Pained in the blue seat, pained in the red seat
Performed at the Longy School of Music by Sarah Tuttle, soprano, Jeremy Hirsch, baritone, & Julia Hsu, piano.
If you’ve ridden the train north from New York City, you’ll know the blue seat and the red seat: the cars of Metro North’s Hudson Line are all upholstered in an alternating pattern of battered, colored pleather, and are, truth be told, quite uncomfortable.
Poet Sarah Heady and I wanted to collaborate on a piece that was marked with the specificity of place, the details of sight and sound that make life particular, individual. Sarah set herself the task of riding the train from Grand Central Station to Poughkeepsie, recording her thoughts as a set of 25 prose poems. Her ability to capture the vividness of the experience in real time (the poems received only minimal editing after the fact) was astonishing to me. I chose five from the group to set for the present work for soprano, baritone, and piano.
Text (from The Hudson Lines, copyright © 2014 by Sarah Heady):
The train creeps through the tunnel, bodily creaks. How a human skeleton sounds, dances between air and bone. But in this case steel, in this case concrete, grease. Sunlight through a grate spills onto a pile of dust: blood-light of the air up there, epicenter of the world. Speed picks up. AC starts. I am stained in several places on my outer-shirt. From somewhere an unearthly sound. Just the everyday gears.
There is still a reason to fear. Barbed wire lining, my ears plugged. The Palisades, military-loved, on the opposite shore. Yonkers substation. Where I will keep you going. Where I will let things go on their own, downhill if they must. Romanesque form of the factory, an emulation born of despair. A blue replacement, blue of river and sky, an unused pavilion. I love this. And I love this. And I love this all.
If people lived here, it was because the land was good. If people came here, it was because the land was good. Better than home. If people stayed here it was because they were good. They deserved the good land. If people did bad things here, it was only because the land was so good. If people did bad things to the land, they were trying to make it feel like home. A good home. Only because the good people loved the land. If the good people turned the land bad, it’s because the land resisted. If the land resisted, it’s because the people were not good people after all. The land turned bad, the people turned bad, and the people left. The people left a bad land.
Orphaned bridge: the tiniest reason to open. Open me. Scarified weather this March. Come to evenness. Rarified halo of reason surrounding thought, lining of broken ice and piles of options. So here, categorized into here, there, here, them, us, last stop on the line. The low rise means not many mansions. Prol homes instead. And icehouses. Homes for the inept. The criminally insane. The indigent negroes. The unwed mothers. The plaid-shirted greenhorns. The filing clerks. The blandfaced commuters. The travelers.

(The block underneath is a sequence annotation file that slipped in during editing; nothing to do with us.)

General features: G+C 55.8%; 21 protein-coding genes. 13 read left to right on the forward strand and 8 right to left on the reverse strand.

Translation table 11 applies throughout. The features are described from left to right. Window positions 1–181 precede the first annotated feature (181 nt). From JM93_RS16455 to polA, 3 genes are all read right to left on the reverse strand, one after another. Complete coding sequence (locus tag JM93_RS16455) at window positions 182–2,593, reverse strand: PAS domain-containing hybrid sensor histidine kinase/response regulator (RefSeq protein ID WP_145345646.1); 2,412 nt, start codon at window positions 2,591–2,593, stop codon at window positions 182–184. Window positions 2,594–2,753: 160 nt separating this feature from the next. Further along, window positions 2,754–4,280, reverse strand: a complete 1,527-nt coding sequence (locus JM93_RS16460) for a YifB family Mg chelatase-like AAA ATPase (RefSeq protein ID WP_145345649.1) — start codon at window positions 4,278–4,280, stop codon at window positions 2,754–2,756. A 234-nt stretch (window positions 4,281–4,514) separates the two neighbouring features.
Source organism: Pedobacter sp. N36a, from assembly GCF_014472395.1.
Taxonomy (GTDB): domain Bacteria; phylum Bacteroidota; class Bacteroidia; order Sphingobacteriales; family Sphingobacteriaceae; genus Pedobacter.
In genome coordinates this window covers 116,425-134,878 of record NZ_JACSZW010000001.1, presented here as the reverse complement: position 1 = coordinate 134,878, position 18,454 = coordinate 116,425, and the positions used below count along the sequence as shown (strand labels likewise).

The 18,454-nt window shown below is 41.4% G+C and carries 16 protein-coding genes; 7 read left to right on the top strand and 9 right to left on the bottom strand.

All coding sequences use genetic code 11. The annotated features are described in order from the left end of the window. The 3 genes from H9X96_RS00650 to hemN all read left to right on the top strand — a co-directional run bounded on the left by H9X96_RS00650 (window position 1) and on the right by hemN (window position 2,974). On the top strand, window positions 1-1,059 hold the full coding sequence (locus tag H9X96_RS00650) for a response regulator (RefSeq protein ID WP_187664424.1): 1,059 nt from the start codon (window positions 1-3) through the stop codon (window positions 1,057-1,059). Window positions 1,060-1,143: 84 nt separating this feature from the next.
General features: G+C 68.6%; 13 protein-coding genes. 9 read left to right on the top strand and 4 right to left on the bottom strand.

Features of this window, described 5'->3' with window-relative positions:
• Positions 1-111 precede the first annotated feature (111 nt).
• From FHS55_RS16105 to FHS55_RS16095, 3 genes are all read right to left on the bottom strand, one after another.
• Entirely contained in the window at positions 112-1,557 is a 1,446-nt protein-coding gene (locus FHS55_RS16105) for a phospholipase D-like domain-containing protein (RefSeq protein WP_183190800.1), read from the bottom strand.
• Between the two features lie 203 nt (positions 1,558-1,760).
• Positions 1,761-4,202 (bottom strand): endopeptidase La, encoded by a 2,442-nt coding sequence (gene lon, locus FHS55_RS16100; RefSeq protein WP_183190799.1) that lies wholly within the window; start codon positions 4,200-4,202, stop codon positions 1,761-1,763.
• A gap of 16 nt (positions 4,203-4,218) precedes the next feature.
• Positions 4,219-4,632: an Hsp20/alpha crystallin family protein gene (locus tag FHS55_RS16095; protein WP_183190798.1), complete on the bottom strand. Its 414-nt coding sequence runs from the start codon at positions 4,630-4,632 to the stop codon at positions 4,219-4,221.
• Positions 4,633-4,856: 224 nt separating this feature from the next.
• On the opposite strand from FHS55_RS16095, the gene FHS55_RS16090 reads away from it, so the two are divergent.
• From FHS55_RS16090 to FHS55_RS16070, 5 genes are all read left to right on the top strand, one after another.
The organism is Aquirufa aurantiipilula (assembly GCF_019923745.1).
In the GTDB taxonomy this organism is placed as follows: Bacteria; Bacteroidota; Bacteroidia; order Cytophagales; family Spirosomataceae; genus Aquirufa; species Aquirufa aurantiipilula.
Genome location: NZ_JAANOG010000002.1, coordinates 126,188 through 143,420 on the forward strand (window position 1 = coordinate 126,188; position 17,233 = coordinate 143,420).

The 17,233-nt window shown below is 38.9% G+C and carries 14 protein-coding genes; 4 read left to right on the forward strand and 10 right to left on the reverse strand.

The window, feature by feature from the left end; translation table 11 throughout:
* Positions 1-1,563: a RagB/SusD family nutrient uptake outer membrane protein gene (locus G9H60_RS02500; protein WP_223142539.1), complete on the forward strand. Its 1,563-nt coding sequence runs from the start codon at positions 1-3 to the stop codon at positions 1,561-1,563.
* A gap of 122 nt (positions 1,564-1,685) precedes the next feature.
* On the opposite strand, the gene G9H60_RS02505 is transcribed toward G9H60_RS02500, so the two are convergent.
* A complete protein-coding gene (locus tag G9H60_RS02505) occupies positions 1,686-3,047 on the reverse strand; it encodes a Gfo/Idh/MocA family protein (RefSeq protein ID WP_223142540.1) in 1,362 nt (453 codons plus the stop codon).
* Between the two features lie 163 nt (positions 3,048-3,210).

Pained in the blue seat, pained in the red seat. Stiff in the neck. Concrete factory. So bleed there, you can’t see the river, bleed there, can’t see the river, split by a ridge, fancying morning, split by a ridge, you come to outbuildings via inbuildings, you, the widest span, my hand as wing, the tunnel as what can never be said, my tiny spur, my unbuilt access point, my pile of bone, tire and driftwood fronting the tracks, and the flock of birds that would have scattered either way as we passed them, they are so used to the sound of the train.
For you have struggled with God and with men
For you have struggled with God and with men presents three scenes from the life of the Biblical patriarch Jacob, drawing its texts from the book of Genesis. The narrative of Jacob’s life shows a high degree of subtlety and nuance in presenting the psychology and actions of Jacob, and these pieces aim to reflect this, tracing Jacob’s development as a person over the course of his long life.
In Jacob’s dream, we see him as a young man, talented, destined for greatness, and a little cocky. Jacob sees the past and the future finds him older and close to despair, unsure of the worth of his own achievements and fearful for the future of his children and their descendants. Closure is found in Jacob wrestles with the angel; after a long night of turmoil, Jacob, renamed Israel, departs with a new and deeper sense of his relationship with God and his fellow human beings. Although the three pieces form a narrative arc, any one movement may be performed independently, showing Jacob at a particular moment in his journey towards wisdom.
II. Jacob sees the past and the future (excerpt)
III. Jacob wrestles with the angel (excerpt)
Performed by the Indiana University Contemporary Vocal Ensemble, Carmen Helena Téllez, conductor.